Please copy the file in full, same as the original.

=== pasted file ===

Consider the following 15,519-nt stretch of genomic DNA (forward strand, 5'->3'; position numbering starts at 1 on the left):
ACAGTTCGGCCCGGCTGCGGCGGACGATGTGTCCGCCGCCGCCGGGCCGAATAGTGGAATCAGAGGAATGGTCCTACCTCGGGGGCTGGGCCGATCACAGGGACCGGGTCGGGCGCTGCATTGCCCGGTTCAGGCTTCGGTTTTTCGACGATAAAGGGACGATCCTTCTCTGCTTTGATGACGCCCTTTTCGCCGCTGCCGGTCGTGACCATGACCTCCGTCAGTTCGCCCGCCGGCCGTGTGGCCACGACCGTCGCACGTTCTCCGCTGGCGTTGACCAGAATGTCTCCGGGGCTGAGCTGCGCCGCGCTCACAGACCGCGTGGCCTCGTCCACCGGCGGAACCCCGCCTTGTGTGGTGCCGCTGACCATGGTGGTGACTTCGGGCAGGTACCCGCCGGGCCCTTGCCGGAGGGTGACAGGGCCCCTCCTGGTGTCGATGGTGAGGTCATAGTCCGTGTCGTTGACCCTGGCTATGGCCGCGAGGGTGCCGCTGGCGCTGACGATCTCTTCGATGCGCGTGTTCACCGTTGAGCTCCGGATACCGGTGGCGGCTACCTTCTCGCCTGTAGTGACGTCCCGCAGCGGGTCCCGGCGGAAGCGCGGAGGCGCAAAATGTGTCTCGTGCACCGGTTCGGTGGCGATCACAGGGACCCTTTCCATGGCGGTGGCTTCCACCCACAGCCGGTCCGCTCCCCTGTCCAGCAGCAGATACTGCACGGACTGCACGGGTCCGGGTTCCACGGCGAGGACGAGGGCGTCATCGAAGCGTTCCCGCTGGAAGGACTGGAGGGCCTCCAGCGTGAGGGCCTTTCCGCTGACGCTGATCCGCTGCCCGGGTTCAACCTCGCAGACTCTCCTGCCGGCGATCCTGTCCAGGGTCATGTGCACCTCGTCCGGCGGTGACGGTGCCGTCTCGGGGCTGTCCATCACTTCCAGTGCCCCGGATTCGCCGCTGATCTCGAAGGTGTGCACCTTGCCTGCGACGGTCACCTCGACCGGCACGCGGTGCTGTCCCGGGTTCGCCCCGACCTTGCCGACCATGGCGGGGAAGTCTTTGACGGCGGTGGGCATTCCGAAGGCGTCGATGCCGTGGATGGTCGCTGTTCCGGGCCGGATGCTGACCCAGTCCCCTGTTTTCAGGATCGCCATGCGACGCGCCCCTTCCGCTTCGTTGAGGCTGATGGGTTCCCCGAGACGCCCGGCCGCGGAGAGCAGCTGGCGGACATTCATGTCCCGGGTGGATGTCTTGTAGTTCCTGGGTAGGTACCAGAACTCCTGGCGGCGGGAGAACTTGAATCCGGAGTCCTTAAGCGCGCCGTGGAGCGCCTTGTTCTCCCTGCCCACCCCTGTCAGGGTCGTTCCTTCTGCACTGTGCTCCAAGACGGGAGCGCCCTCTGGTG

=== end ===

Consider the following 15,519-nt stretch of genomic DNA (forward strand, 5'->3'; position numbering starts at 1 on the left):
ACAGTTCGGCCCGGCTGCGGCGGACGATGTGTCCGCCGCCGCCGGGCCGAATAGTGGAATCAGAGGAATGGTCCTACCTCGGGGGCTGGGCCGATCACAGGGACCGGGTCGGGCGCTGCATTGCCCGGTTCAGGCTTCGGTTTTTCGACGATAAAGGGACGATCCTTCTCTGCTTTGATGACGCCCTTTTCGCCGCTGCCGGTCGTGACCATGACCTCCGTCAGTTCGCCCGCCGGCCGTGTGGCCACGACCGTCGCACGTTCTCCGCTGGCGTTGACCAGAATGTCTCCGGGGCTGAGCTGCGCCGCGCTCACAGACCGCGTGGCCTCGTCCACCGGCGGAACCCCGCCTTGTGTGGTGCCGCTGACCATGGTGGTGACTTCGGGCAGGTACCCGCCGGGCCCTTGCCGGAGGGTGACAGGGCCCCTCCTGGTGTCGATGGTGAGGTCATAGTCCGTGTCGTTGACCCTGGCTATGGCCGCGAGGGTGCCGCTGGCGCTGACGATCTCTTCGATGCGCGTGTTCACCGTTGAGCTCCGGATACCGGTGGCGGCTACCTTCTCGCCTGTAGTGACGTCCCGCAGCGGGTCCCGGCGGAAGCGCGGAGGCGCAAAATGTGTCTCGTGCACCGGTTCGGTGGCGATCACAGGGACCCTTTCCATGGCGGTGGCTTCCACCCACAGCCGGTCCGCTCCCCTGTCCAGCAGCAGATACTGCACGGACTGCACGGGTCCGGGTTCCACGGCGAGGACGAGGGCGTCATCGAAGCGTTCCCGCTGGAAGGACTGGAGGGCCTCCAGCGTGAGGGCCTTTCCGCTGACGCTGATCCGCTGCCCGGGTTCAACCTCGCAGACTCTCCTGCCGGCGATCCTGTCCAGGGTCATGTGCACCTCGTCCGGCGGTGACGGTGCCGTCTCGGGGCTGTCCATCACTTCCAGTGCCCCGGATTCGCCGCTGATCTCGAAGGTGTGCACCTTGCCTGCGACGGTCACCTCGACCGGCACGCGGTGCTGTCCCGGGTTCGCCCCGACCTTGCCGACCATGGCGGGGAAGTCTTTGACGGCGGTGGGCATTCCGAAGGCGTCGATGCCGTGGATGGTCGCTGTTCCGGGCCGGATGCTGACCCAGTCCCCTGTTTTCAGGATCGCCATGCGACGCGCCCCTTCCGCTTCGTTGAGGCTGATGGGTTCCCCGAGACGCCCGGCCGCGGAGAGCAGCTGGCGGACATTCATGTCCCGGGTGGATGTCTTGTAGTTCCTGGGTAGGTACCAGAACTCCTGGCGGCGGGAGAACTTGAATCCGGAGTCCTTAAGCGCGCCGTGGAGCGCCTTGTTCTCCCTGCCCACCCCTGTCAGGGTCGTTCCTTCTGCACTGTGCTCCAAGACGGGAGCGCCCTCTGGTG